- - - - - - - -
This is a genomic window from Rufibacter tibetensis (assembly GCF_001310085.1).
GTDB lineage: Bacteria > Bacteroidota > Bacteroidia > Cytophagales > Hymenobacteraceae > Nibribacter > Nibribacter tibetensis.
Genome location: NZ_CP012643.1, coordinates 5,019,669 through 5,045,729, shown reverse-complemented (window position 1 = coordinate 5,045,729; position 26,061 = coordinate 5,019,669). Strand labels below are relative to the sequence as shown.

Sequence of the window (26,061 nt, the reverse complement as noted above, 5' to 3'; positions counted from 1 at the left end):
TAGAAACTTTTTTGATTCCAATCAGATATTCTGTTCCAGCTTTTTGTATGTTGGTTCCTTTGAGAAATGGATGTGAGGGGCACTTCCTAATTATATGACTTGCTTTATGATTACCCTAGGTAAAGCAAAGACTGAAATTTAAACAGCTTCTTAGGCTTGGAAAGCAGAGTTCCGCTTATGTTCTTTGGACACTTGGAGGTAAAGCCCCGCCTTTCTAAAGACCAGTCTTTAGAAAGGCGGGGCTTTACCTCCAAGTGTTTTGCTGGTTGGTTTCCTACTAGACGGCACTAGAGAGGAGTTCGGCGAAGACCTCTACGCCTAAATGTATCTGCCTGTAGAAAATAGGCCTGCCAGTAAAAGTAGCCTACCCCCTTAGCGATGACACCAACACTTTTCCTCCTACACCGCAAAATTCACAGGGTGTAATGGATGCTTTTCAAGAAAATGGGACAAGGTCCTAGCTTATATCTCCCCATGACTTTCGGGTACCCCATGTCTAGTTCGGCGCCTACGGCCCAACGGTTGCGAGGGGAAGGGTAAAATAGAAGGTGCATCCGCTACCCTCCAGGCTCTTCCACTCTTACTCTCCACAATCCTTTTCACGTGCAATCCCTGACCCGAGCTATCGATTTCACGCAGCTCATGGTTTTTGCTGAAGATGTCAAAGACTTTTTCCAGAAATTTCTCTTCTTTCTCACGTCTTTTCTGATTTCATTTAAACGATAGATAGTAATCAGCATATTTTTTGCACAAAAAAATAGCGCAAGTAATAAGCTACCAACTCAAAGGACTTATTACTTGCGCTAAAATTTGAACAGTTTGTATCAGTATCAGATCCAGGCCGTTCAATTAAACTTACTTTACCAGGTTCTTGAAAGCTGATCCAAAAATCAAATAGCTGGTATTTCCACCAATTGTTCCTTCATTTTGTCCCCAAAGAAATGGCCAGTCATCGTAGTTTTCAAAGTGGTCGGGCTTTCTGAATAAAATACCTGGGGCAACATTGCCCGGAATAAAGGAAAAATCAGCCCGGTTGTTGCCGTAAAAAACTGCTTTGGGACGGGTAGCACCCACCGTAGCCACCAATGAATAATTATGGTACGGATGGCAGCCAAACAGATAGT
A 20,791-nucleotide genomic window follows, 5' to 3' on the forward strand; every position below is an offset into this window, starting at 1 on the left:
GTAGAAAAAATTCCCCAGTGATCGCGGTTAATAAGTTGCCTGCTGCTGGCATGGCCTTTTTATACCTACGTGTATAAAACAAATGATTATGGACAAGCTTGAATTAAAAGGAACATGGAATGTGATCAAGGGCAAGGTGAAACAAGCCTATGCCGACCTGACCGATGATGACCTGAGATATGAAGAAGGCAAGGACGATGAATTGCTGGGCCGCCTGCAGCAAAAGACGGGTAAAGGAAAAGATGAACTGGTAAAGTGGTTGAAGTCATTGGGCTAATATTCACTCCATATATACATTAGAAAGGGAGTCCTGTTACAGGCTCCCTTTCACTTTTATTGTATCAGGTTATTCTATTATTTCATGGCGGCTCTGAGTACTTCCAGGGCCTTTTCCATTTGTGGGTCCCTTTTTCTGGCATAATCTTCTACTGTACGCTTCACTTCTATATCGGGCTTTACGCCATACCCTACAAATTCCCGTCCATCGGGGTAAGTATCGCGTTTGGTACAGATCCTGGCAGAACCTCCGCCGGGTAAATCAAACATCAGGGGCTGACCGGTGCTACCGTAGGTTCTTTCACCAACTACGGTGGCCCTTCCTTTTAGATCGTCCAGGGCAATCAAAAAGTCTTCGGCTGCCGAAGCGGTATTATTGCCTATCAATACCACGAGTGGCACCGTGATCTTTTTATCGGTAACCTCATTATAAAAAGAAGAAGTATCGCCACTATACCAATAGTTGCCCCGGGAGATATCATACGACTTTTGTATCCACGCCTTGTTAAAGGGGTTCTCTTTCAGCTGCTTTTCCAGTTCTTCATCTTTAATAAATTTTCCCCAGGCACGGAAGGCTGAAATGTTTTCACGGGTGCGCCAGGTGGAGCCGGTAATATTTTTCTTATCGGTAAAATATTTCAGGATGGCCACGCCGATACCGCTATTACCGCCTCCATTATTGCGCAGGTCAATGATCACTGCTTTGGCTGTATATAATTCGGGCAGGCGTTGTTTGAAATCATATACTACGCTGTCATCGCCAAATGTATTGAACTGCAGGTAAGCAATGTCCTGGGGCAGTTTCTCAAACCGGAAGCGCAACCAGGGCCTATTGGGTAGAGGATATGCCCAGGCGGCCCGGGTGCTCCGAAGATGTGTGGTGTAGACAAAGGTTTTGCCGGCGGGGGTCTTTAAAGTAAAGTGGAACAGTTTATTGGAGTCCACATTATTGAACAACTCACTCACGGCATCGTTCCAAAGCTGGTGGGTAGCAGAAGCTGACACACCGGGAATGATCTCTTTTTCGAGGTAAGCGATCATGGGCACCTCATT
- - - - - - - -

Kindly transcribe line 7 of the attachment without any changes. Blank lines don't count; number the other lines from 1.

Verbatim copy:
GTAGAAAAAATTCCCCAGTGATCGCGGTTAATAAGTTGCCTGCTGCTGGCATGGCCTTTTTATACCTACGTGTATAAAACAAATGATTATGGACAAGCTTGAATTAAAAGGAACATGGAATGTGATCAAGGGCAAGGTGAAACAAGCCTATGCCGACCTGACCGATGATGACCTGAGATATGAAGAAGGCAAGGACGATGAATTGCTGGGCCGCCTGCAGCAAAAGACGGGTAAAGGAAAAGATGAACTGGTAAAGTGGTTGAAGTCATTGGGCTAATATTCACTCCATATATACATTAGAAAGGGAGTCCTGTTACAGGCTCCCTTTCACTTTTATTGTATCAGGTTATTCTATTATTTCATGGCGGCTCTGAGTACTTCCAGGGCCTTTTCCATTTGTGGGTCCCTTTTTCTGGCATAATCTTCTACTGTACGCTTCACTTCTATATCGGGCTTTACGCCATACCCTACAAATTCCCGTCCATCGGGGTAAGTATCGCGTTTGGTACAGATCCTGGCAGAACCTCCGCCGGGTAAATCAAACATCAGGGGCTGACCGGTGCTACCGTAGGTTCTTTCACCAACTACGGTGGCCCTTCCTTTTAGATCGTCCAGGGCAATCAAAAAGTCTTCGGCTGCCGAAGCGGTATTATTGCCTATCAATACCACGAGTGGCACCGTGATCTTTTTATCGGTAACCTCATTATAAAAAGAAGAAGTATCGCCACTATACCAATAGTTGCCCCGGGAGATATCATACGACTTTTGTATCCACGCCTTGTTAAAGGGGTTCTCTTTCAGCTGCTTTTCCAGTTCTTCATCTTTAATAAATTTTCCCCAGGCACGGAAGGCTGAAATGTTTTCACGGGTGCGCCAGGTGGAGCCGGTAATATTTTTCTTATCGGTAAAATATTTCAGGATGGCCACGCCGATACCGCTATTACCGCCTCCATTATTGCGCAGGTCAATGATCACTGCTTTGGCTGTATATAATTCGGGCAGGCGTTGTTTGAAATCATATACTACGCTGTCATCGCCAAATGTATTGAACTGCAGGTAAGCAATGTCCTGGGGCAGTTTCTCAAACCGGAAGCGCAACCAGGGCCTATTGGGTAGAGGATATGCCCAGGCGGCCCGGGTGCTCCGAAGATGTGTGGTGTAGACAAAGGTTTTGCCGGCGGGGGTCTTTAAAGTAAAGTGGAACAGTTTATTGGAGTCCACATTATTGAACAACTCACTCACGGCATCGTTCCAAAGCTGGTGGGTAGCAGAAGCTGACACACCGGGAATGATCTCTTTTTCGAGGTAAGCGATCATGGGCACCTCATT